Pulmonary fibrosis

Pulmonary Fibrosis Nursing Care Plans Diagnosis and Interventions

Pulmonary Fibrosis NCLEX Review Care Plans

Nursing Study Guide on Pulmonary Fibrosis

Pulmonary fibrosis (PF) is a medical condition that happens when there is damage and scarring of the lung tissue. It features a stiff and thickened lung tissue, making it difficult for the lungs to function properly, as evidenced by dyspnea or shortness of breath.

Some patients may experience an acute exacerbation of the symptoms of pulmonary fibrosis, which can be life-threatening especially to an elderly patient. 

There are many factors that can affect the scarring of lung tissue, but many cases of pulmonary fibrosis are called “idiopathic” because the doctors are unable to tell the root cause of the disease.

Currently, there is no treatment to repair damaged and scarred lung tissues. The management of pulmonary fibrosis is focused on symptom control and the improvement of quality of life.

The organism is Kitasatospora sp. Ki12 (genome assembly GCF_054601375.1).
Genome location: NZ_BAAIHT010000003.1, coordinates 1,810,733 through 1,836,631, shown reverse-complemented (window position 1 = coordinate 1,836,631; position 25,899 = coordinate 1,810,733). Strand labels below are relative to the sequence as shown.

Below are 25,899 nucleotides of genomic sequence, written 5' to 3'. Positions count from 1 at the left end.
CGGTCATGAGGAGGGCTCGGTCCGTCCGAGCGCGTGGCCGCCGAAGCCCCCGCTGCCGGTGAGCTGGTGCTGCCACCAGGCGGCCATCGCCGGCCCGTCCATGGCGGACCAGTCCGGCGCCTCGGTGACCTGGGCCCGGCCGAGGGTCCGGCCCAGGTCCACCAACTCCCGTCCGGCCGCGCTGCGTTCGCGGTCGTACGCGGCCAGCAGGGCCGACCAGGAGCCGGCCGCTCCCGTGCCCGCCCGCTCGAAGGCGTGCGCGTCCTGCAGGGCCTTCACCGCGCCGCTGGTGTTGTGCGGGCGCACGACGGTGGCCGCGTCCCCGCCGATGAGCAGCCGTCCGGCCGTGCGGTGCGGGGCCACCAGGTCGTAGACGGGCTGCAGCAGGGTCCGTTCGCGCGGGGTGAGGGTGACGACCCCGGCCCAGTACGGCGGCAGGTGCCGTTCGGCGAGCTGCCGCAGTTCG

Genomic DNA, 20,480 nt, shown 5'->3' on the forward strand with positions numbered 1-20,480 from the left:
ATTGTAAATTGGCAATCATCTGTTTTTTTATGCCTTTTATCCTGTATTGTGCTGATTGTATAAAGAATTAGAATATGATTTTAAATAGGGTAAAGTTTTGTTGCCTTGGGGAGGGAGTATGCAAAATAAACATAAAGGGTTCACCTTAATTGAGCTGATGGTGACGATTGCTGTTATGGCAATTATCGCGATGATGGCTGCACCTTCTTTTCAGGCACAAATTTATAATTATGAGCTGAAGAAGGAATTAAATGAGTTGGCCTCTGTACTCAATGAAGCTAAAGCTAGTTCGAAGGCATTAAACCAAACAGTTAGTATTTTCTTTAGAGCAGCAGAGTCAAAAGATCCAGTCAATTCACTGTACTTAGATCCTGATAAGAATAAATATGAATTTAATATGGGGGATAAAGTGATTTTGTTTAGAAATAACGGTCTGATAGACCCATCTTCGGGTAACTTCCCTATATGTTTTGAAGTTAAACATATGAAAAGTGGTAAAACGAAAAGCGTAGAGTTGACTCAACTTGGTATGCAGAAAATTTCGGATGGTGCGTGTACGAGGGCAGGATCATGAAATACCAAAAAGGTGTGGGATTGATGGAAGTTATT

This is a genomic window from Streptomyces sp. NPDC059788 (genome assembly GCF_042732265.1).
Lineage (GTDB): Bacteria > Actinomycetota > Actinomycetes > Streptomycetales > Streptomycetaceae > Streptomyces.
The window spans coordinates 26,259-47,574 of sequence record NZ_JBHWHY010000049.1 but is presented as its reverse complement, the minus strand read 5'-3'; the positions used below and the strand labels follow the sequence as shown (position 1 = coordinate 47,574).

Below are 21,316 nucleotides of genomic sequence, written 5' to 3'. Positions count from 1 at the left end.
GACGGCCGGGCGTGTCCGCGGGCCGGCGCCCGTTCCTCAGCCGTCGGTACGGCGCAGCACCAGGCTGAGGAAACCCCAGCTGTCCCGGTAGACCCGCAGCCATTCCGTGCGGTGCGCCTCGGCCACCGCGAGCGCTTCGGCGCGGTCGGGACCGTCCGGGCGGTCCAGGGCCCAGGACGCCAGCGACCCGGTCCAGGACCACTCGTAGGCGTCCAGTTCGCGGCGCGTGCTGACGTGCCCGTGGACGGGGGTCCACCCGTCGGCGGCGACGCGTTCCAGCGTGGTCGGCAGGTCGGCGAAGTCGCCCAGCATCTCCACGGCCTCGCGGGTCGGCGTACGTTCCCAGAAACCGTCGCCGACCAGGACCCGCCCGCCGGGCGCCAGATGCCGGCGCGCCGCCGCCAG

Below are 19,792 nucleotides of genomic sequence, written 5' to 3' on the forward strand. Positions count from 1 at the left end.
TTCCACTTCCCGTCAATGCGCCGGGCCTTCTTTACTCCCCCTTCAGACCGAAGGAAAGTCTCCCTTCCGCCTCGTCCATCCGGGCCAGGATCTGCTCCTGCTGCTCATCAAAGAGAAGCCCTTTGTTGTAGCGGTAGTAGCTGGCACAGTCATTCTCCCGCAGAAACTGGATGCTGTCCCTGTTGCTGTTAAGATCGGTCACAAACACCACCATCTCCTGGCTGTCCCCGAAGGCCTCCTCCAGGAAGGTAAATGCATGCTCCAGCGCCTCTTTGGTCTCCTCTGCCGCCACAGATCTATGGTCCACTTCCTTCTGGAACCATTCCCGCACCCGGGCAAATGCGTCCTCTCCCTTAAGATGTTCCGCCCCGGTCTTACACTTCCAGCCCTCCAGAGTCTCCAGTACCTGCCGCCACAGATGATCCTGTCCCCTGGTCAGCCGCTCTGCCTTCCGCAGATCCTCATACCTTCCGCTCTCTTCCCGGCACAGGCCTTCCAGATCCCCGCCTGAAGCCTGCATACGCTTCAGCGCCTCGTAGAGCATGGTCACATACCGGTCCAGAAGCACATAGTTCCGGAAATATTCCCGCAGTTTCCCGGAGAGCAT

Severe cases of pulmonary fibrosis may require a lung transplant to prevent respiratory arrest. Severe dyspnea or acute exacerbation due to pulmonary fibrosis may call for the use of mechanical ventilator in combination with medications.

Signs and Symptoms of Pulmonary Fibrosis

  • Dyspnea – shortness of breath
  • Fatigue and/or generalized body weakness
  • Dry cough
  • Muscular or joint pains
  • Clubbing – the rounding and widening of the digits (fingers or toes)
  • Unexplained weight loss

Types of Pulmonary Fibrosis

According to the American Lung Association, there are over 200 types of pulmonary fibrosis but in many cases the cause remains unknown. The following are the types of pulmonary fibrosis according to its cause:

  1. Idiopathic Pulmonary Fibrosis (IPF). The most common PF type, IPF accounts for about 50,000 new cases of PF every year in the U.S.
  2. Disease-related Pulmonary Fibrosis. These kinds of PF are caused by different illnesses such as gastroesophageal reflux disease (GERD), and autoimmune disorders, like rheumatoid arthritis and Sjogren’s syndrome. In GERD, the stomach acid may not only come up the gastrointestinal tract and back, but can also fall into the lungs of the individual.